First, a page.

Investment in renewables is supported by the Renewable Energy Target (RET) through large-scale generation certificates (LGCs) and small-scale technology certificates (STCs). LGCs and STCs provide incentives to bring forward investment in additional renewable energy and support the economic case for new projects and installations.

In 2023, Australia continued to deploy renewables at a rapid pace. It was the 6th year in a row of more than 5 gigawatts (GW) of total capacity being added. The total renewable capacity added in 2023 was 5.3 GW. 

Rooftop solar rebounded to the second highest annual capacity with 3.1 GW installed in 2023. Households and businesses also installed a record 135,000 air source heat pumps, which are energy efficient hot water systems. This is up 55% compared to the 87,000 installed in 2022. Additionally, 2.2 GW of newly completed large-scale renewable capacity was approved by the Clean Energy Regulator (CER) to create LGCs.

In 2023, the total estimated generation incentivised by the Small-scale Renewable Energy Scheme (SRES) and Large-scale Renewable Energy Target (LRET) was 27,900 gigawatt hours (GWh) and 48,800 GWh respectively. This represented around 28% of all electricity generation in Australia, 12% higher than 2022.

In 2024, we expect at least 3.1 GW of rooftop solar and 2.5 to 3.0 GW of large-scale renewables to be added.  If the large-scale power stations under construction progress on schedule, the total renewable capacity added in 2024 could exceed 6 GW.

Figure 2.1


This figure shows installed capacity under the SRES and approved capacity for wind and solar power stations under the LRET in gigawatts (GW) over time.

This figure is interactive. Hover over/tap each segment to see the capacity. Click/tap on the items in the legend to hide/show data in the figure.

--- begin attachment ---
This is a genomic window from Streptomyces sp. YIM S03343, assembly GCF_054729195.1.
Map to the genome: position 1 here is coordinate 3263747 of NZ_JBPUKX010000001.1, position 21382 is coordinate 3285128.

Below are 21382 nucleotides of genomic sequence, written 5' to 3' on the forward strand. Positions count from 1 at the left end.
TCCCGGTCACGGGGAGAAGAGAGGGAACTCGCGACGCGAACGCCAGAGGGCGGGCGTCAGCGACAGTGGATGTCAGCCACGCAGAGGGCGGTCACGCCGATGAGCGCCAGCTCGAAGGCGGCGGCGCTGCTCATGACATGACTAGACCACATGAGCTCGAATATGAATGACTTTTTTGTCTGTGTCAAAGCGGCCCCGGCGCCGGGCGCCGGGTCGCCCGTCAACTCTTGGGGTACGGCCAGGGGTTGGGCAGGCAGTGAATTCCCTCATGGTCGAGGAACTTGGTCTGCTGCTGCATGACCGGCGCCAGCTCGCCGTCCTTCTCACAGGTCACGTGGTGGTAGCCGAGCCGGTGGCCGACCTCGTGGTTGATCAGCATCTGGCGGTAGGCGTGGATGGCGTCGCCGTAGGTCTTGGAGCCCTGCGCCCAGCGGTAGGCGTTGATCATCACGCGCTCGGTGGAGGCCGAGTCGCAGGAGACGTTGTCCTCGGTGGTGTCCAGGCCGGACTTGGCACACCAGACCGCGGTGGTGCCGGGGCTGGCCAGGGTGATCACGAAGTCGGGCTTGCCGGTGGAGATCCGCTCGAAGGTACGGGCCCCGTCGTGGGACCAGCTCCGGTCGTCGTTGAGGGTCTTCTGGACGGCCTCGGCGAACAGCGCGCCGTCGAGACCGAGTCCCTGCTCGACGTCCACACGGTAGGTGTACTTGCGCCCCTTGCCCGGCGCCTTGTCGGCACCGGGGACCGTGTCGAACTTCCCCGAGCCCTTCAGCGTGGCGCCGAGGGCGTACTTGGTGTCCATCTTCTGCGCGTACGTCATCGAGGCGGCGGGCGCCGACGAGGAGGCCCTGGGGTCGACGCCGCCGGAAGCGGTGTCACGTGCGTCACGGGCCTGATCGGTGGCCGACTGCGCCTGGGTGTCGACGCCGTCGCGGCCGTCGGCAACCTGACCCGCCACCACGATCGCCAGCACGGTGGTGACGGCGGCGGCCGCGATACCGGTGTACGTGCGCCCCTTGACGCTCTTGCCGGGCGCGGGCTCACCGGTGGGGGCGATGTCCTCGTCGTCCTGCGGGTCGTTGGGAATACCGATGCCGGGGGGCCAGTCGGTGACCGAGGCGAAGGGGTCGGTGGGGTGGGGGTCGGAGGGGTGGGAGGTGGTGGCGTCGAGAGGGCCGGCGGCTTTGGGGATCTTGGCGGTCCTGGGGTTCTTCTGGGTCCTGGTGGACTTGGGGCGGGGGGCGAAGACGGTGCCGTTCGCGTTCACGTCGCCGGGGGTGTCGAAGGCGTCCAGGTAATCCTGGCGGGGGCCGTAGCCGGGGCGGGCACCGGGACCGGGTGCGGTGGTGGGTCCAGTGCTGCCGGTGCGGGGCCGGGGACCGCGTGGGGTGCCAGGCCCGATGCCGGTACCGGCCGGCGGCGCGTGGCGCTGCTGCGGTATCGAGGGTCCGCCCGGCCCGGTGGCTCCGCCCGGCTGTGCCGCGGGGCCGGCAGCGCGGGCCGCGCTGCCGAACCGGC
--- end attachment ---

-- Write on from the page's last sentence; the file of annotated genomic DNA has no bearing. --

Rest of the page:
Small print

A 12 month creation period for registered persons to create small-scale technology certificates (STCs) applies under the Renewable Energy (Electricity) Regulations (2001). SRES installed capacity in 2023 has been lag-adjusted to account for the 12 month creation rule and is an estimate only. The 2023 installed capacity figure may change.

Capacity figures relating to the LRET are based on the approval date. This is the date a renewable energy power station was approved by the Clean Energy Regulator (CER) to be accredited to generate large-scale generation certificates (LGCs).

Households continue to make a large contribution to the renewables transition

The acceleration of households preparing for electrification and taking control of their energy costs continued. In 2023, 331,000 rooftop solar systems were installed with an average system capacity of 9.3 kilowatts (kW), an annual record. This is up 0.5 kW compared to 2022 and the highest growth in 3 years.

In 2023, 27,000 batteries were reported to be installed with rooftop solar systems. This is about 8% of rooftop solar systems installed in 2023. Battery data is voluntarily reported to the CER and is incomplete. Other market sources suggest the rate is higher at around 14%. 

Since 1 January 2020, 12 GW of rooftop solar capacity has been installed. This is over half the total capacity installed since the SRES commenced. Payback periods for rooftop solar remain relatively stable at an average of about 4 years despite the reducing incentive under the SRES. In the second half of 2023 prices for systems began falling again after two years of modest increases.